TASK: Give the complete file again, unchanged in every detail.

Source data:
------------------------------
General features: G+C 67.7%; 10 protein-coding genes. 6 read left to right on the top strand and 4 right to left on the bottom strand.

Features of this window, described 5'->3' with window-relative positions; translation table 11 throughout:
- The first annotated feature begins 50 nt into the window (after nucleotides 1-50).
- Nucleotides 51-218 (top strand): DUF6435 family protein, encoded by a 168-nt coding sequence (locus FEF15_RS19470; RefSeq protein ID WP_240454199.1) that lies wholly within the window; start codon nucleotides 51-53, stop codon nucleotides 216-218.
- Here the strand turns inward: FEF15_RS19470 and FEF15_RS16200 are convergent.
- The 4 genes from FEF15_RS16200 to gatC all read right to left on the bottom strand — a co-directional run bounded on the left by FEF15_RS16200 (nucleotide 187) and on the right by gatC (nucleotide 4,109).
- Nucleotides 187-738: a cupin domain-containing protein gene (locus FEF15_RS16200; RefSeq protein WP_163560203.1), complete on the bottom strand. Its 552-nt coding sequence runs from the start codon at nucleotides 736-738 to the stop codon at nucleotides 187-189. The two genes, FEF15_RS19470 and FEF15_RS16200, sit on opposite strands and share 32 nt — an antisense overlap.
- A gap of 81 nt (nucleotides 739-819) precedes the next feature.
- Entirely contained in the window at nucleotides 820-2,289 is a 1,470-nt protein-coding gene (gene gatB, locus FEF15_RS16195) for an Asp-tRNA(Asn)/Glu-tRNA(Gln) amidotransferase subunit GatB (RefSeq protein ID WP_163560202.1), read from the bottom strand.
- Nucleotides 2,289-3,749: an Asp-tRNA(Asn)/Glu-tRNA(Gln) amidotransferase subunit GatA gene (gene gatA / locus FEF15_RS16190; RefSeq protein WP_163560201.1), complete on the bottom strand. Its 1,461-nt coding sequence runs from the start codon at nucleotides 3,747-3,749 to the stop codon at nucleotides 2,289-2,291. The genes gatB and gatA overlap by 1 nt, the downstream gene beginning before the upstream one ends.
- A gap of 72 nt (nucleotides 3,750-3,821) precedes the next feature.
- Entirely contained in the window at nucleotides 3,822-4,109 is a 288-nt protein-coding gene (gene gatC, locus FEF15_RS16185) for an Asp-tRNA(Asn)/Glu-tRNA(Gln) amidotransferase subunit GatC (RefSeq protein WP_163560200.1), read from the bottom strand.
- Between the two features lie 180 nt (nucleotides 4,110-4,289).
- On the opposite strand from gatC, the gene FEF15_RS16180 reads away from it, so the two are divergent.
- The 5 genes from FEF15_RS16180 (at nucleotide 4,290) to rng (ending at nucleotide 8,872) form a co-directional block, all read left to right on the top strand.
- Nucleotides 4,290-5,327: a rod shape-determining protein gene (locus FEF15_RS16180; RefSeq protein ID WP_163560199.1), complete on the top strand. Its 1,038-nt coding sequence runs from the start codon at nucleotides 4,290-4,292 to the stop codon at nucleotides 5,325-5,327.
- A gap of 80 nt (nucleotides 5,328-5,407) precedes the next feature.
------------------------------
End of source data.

General features: G+C 67.7%; 10 protein-coding genes. 6 read left to right on the top strand and 4 right to left on the bottom strand.

Features of this window, described 5'->3' with window-relative positions; translation table 11 throughout:
- The first annotated feature begins 50 nt into the window (after nucleotides 1-50).
- Nucleotides 51-218 (top strand): DUF6435 family protein, encoded by a 168-nt coding sequence (locus FEF15_RS19470; RefSeq protein ID WP_240454199.1) that lies wholly within the window; start codon nucleotides 51-53, stop codon nucleotides 216-218.
- Here the strand turns inward: FEF15_RS19470 and FEF15_RS16200 are convergent.
- The 4 genes from FEF15_RS16200 to gatC all read right to left on the bottom strand — a co-directional run bounded on the left by FEF15_RS16200 (nucleotide 187) and on the right by gatC (nucleotide 4,109).
- Nucleotides 187-738: a cupin domain-containing protein gene (locus FEF15_RS16200; RefSeq protein WP_163560203.1), complete on the bottom strand. Its 552-nt coding sequence runs from the start codon at nucleotides 736-738 to the stop codon at nucleotides 187-189. The two genes, FEF15_RS19470 and FEF15_RS16200, sit on opposite strands and share 32 nt — an antisense overlap.
- A gap of 81 nt (nucleotides 739-819) precedes the next feature.
- Entirely contained in the window at nucleotides 820-2,289 is a 1,470-nt protein-coding gene (gene gatB, locus FEF15_RS16195) for an Asp-tRNA(Asn)/Glu-tRNA(Gln) amidotransferase subunit GatB (RefSeq protein ID WP_163560202.1), read from the bottom strand.
- Nucleotides 2,289-3,749: an Asp-tRNA(Asn)/Glu-tRNA(Gln) amidotransferase subunit GatA gene (gene gatA / locus FEF15_RS16190; RefSeq protein WP_163560201.1), complete on the bottom strand. Its 1,461-nt coding sequence runs from the start codon at nucleotides 3,747-3,749 to the stop codon at nucleotides 2,289-2,291. The genes gatB and gatA overlap by 1 nt, the downstream gene beginning before the upstream one ends.
- A gap of 72 nt (nucleotides 3,750-3,821) precedes the next feature.
- Entirely contained in the window at nucleotides 3,822-4,109 is a 288-nt protein-coding gene (gene gatC, locus FEF15_RS16185) for an Asp-tRNA(Asn)/Glu-tRNA(Gln) amidotransferase subunit GatC (RefSeq protein WP_163560200.1), read from the bottom strand.
- Between the two features lie 180 nt (nucleotides 4,110-4,289).
- On the opposite strand from gatC, the gene FEF15_RS16180 reads away from it, so the two are divergent.
- The 5 genes from FEF15_RS16180 (at nucleotide 4,290) to rng (ending at nucleotide 8,872) form a co-directional block, all read left to right on the top strand.
- Nucleotides 4,290-5,327: a rod shape-determining protein gene (locus FEF15_RS16180; RefSeq protein ID WP_163560199.1), complete on the top strand. Its 1,038-nt coding sequence runs from the start codon at nucleotides 4,290-4,292 to the stop codon at nucleotides 5,325-5,327.
- A gap of 80 nt (nucleotides 5,328-5,407) precedes the next feature.